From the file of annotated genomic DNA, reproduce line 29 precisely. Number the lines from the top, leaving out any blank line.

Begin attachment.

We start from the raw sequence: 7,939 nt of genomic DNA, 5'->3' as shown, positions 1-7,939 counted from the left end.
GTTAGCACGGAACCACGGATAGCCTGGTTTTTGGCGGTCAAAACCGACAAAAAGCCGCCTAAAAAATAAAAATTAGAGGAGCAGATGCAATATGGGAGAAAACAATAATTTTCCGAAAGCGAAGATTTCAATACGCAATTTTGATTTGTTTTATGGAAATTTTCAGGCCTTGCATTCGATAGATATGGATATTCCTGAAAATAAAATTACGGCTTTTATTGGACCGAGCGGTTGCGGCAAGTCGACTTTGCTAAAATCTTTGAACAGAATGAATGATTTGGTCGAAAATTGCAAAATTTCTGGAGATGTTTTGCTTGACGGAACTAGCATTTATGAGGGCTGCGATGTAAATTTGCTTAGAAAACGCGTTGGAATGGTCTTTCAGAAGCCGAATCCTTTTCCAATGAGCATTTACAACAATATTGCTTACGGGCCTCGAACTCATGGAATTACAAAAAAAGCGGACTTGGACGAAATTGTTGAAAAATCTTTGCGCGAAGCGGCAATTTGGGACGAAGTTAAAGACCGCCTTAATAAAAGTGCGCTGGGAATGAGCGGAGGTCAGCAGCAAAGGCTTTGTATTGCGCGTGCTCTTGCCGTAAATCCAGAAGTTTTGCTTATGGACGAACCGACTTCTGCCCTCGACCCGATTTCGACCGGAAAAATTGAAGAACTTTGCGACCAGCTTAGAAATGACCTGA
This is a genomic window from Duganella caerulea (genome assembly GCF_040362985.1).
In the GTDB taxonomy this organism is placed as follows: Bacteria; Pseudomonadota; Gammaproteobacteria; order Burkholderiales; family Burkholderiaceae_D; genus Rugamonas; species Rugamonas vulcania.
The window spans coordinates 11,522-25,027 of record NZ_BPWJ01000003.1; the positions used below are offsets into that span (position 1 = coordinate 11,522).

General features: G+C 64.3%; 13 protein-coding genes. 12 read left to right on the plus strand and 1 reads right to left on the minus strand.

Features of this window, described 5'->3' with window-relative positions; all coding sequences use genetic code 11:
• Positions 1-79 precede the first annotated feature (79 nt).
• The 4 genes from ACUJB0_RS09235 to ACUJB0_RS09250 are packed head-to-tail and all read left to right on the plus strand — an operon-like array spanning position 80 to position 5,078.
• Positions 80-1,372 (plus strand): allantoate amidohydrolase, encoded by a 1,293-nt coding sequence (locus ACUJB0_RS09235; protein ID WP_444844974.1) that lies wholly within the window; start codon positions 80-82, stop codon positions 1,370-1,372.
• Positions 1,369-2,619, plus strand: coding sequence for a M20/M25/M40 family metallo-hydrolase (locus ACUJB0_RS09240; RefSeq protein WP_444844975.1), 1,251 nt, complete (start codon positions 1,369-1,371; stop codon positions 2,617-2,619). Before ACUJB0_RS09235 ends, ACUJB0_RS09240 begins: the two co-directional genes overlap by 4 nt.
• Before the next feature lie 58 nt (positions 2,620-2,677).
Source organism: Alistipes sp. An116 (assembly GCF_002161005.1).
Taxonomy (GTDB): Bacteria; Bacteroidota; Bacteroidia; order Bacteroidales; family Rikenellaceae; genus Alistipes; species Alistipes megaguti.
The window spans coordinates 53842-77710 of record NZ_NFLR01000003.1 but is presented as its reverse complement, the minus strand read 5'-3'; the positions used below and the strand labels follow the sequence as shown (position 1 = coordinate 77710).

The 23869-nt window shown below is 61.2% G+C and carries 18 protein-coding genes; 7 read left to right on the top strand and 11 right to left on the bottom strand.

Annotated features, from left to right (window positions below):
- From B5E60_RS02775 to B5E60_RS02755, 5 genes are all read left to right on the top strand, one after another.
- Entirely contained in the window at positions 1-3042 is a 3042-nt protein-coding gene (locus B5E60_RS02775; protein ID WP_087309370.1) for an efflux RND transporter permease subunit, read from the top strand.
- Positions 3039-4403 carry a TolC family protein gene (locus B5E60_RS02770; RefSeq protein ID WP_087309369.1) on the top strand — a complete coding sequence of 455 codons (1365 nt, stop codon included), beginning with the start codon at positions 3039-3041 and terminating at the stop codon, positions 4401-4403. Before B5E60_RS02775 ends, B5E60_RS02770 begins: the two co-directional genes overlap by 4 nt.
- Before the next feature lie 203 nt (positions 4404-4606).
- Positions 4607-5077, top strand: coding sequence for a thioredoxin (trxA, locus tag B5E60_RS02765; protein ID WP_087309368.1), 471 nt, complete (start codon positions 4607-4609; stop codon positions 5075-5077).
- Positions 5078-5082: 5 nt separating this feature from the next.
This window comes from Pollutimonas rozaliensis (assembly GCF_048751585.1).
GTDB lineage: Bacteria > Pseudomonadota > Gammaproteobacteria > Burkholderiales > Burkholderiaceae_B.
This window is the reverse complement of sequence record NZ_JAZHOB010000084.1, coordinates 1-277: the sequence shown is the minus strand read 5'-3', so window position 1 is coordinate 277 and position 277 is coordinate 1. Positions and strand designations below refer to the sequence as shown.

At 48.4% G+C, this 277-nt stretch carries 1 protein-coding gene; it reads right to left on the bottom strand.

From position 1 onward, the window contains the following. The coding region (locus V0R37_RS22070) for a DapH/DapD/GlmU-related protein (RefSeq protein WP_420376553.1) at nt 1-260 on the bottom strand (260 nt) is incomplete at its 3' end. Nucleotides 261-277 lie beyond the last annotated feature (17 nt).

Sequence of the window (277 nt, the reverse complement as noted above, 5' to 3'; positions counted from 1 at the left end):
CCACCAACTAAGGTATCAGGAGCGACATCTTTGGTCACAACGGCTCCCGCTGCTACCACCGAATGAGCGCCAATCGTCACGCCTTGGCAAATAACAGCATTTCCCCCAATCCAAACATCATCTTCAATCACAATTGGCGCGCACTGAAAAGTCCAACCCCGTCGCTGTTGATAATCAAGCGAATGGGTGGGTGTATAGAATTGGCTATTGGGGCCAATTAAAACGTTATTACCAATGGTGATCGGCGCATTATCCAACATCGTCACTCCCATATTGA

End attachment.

Sequence of the window (277 nt, the reverse complement as noted above, 5' to 3'; positions counted from 1 at the left end):